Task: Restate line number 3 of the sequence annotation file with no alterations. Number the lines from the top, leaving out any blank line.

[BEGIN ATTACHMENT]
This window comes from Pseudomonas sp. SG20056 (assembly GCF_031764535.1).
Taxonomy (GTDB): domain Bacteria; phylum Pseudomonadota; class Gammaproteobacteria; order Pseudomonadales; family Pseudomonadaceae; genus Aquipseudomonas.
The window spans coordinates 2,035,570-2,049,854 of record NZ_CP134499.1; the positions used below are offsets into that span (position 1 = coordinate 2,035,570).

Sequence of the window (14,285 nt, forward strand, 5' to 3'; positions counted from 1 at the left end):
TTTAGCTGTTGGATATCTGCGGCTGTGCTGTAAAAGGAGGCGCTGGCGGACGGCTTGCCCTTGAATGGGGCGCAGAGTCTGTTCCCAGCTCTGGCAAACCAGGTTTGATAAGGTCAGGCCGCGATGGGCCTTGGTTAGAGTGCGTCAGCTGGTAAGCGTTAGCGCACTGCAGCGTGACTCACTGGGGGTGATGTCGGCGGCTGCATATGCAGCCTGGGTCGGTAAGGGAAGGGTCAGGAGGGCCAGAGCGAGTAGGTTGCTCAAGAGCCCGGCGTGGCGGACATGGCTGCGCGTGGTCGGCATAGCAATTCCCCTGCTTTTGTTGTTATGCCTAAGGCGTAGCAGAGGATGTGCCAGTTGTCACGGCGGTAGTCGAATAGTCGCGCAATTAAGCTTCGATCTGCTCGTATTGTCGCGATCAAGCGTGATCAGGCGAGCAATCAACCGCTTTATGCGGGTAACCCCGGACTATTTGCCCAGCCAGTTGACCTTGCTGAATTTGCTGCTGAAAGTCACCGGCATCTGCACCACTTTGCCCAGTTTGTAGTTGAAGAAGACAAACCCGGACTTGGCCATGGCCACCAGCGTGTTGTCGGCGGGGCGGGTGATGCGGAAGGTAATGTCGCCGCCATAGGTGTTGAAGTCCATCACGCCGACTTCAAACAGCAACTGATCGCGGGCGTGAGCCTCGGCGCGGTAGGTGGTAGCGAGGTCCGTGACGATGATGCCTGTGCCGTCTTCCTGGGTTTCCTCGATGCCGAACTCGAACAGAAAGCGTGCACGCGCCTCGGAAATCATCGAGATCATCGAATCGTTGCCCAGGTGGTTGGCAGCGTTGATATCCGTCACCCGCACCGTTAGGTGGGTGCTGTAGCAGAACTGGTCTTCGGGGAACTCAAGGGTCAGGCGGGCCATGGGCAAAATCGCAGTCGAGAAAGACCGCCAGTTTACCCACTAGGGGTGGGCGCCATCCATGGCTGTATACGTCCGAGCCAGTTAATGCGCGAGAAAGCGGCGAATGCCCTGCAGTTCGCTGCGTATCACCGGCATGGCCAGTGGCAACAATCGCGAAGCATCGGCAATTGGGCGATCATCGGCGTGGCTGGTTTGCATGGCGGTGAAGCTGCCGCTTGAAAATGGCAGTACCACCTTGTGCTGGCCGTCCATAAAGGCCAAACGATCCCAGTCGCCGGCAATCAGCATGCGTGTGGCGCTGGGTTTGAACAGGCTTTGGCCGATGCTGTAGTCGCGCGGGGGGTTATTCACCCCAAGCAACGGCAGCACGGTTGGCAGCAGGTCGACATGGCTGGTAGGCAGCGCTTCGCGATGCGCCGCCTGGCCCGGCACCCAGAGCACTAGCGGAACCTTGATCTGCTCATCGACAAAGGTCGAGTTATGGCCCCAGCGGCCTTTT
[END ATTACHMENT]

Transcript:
The window spans coordinates 2,035,570-2,049,854 of record NZ_CP134499.1; the positions used below are offsets into that span (position 1 = coordinate 2,035,570).